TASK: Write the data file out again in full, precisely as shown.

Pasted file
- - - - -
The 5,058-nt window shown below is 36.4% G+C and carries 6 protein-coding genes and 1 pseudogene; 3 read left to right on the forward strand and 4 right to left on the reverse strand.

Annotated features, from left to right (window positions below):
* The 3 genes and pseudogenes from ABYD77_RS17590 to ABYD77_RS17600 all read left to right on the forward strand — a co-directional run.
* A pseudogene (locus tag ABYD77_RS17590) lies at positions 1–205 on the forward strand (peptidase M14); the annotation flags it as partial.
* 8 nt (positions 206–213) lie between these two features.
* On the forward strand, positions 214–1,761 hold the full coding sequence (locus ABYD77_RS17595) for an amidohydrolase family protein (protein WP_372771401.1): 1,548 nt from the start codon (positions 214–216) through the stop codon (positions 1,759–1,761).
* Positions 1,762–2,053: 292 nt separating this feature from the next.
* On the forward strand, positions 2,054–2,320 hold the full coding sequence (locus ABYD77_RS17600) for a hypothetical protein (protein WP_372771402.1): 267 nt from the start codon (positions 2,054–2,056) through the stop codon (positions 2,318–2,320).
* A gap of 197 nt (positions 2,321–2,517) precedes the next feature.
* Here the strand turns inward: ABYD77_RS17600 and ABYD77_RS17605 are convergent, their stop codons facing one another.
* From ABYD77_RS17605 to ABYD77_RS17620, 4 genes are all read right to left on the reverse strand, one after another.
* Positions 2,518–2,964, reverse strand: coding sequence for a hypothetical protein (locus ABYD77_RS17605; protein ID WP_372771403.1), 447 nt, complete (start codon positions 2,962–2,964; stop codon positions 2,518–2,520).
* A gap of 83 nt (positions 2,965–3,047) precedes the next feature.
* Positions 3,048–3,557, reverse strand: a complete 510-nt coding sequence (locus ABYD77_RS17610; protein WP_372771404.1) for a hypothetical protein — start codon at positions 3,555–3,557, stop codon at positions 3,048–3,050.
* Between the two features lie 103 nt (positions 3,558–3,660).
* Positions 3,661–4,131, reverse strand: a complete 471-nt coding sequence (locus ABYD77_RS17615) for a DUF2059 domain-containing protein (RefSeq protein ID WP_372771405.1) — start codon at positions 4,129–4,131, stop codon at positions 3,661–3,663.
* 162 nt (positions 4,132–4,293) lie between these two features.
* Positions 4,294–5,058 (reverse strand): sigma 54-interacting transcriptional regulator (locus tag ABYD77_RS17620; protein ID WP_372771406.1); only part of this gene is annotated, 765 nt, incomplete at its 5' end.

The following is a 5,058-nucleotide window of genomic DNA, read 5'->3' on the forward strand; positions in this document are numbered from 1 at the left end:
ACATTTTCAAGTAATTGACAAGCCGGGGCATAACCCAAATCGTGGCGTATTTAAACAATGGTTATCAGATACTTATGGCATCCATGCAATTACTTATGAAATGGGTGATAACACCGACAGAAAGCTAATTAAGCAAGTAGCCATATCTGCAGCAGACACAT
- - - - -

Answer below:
The 5,058-nt window shown below is 36.4% G+C and carries 6 protein-coding genes and 1 pseudogene; 3 read left to right on the forward strand and 4 right to left on the reverse strand.

Annotated features, from left to right (window positions below):
* The 3 genes and pseudogenes from ABYD77_RS17590 to ABYD77_RS17600 all read left to right on the forward strand — a co-directional run.
* A pseudogene (locus tag ABYD77_RS17590) lies at positions 1–205 on the forward strand (peptidase M14); the annotation flags it as partial.
* 8 nt (positions 206–213) lie between these two features.
* On the forward strand, positions 214–1,761 hold the full coding sequence (locus ABYD77_RS17595) for an amidohydrolase family protein (protein WP_372771401.1): 1,548 nt from the start codon (positions 214–216) through the stop codon (positions 1,759–1,761).
* Positions 1,762–2,053: 292 nt separating this feature from the next.
* On the forward strand, positions 2,054–2,320 hold the full coding sequence (locus ABYD77_RS17600) for a hypothetical protein (protein WP_372771402.1): 267 nt from the start codon (positions 2,054–2,056) through the stop codon (positions 2,318–2,320).
* A gap of 197 nt (positions 2,321–2,517) precedes the next feature.
* Here the strand turns inward: ABYD77_RS17600 and ABYD77_RS17605 are convergent, their stop codons facing one another.
* From ABYD77_RS17605 to ABYD77_RS17620, 4 genes are all read right to left on the reverse strand, one after another.
* Positions 2,518–2,964, reverse strand: coding sequence for a hypothetical protein (locus ABYD77_RS17605; protein ID WP_372771403.1), 447 nt, complete (start codon positions 2,962–2,964; stop codon positions 2,518–2,520).
* A gap of 83 nt (positions 2,965–3,047) precedes the next feature.
* Positions 3,048–3,557, reverse strand: a complete 510-nt coding sequence (locus ABYD77_RS17610; protein WP_372771404.1) for a hypothetical protein — start codon at positions 3,555–3,557, stop codon at positions 3,048–3,050.
* Between the two features lie 103 nt (positions 3,558–3,660).
* Positions 3,661–4,131, reverse strand: a complete 471-nt coding sequence (locus ABYD77_RS17615) for a DUF2059 domain-containing protein (RefSeq protein ID WP_372771405.1) — start codon at positions 4,129–4,131, stop codon at positions 3,661–3,663.
* 162 nt (positions 4,132–4,293) lie between these two features.
* Positions 4,294–5,058 (reverse strand): sigma 54-interacting transcriptional regulator (locus tag ABYD77_RS17620; protein ID WP_372771406.1); only part of this gene is annotated, 765 nt, incomplete at its 5' end.

The following is a 5,058-nucleotide window of genomic DNA, read 5'->3' on the forward strand; positions in this document are numbered from 1 at the left end:
ACATTTTCAAGTAATTGACAAGCCGGGGCATAACCCAAATCGTGGCGTATTTAAACAATGGTTATCAGATACTTATGGCATCCATGCAATTACTTATGAAATGGGTGATAACACCGACAGAAAGCTAATTAAGCAAGTAGCCATATCTGCAGCAGACACAT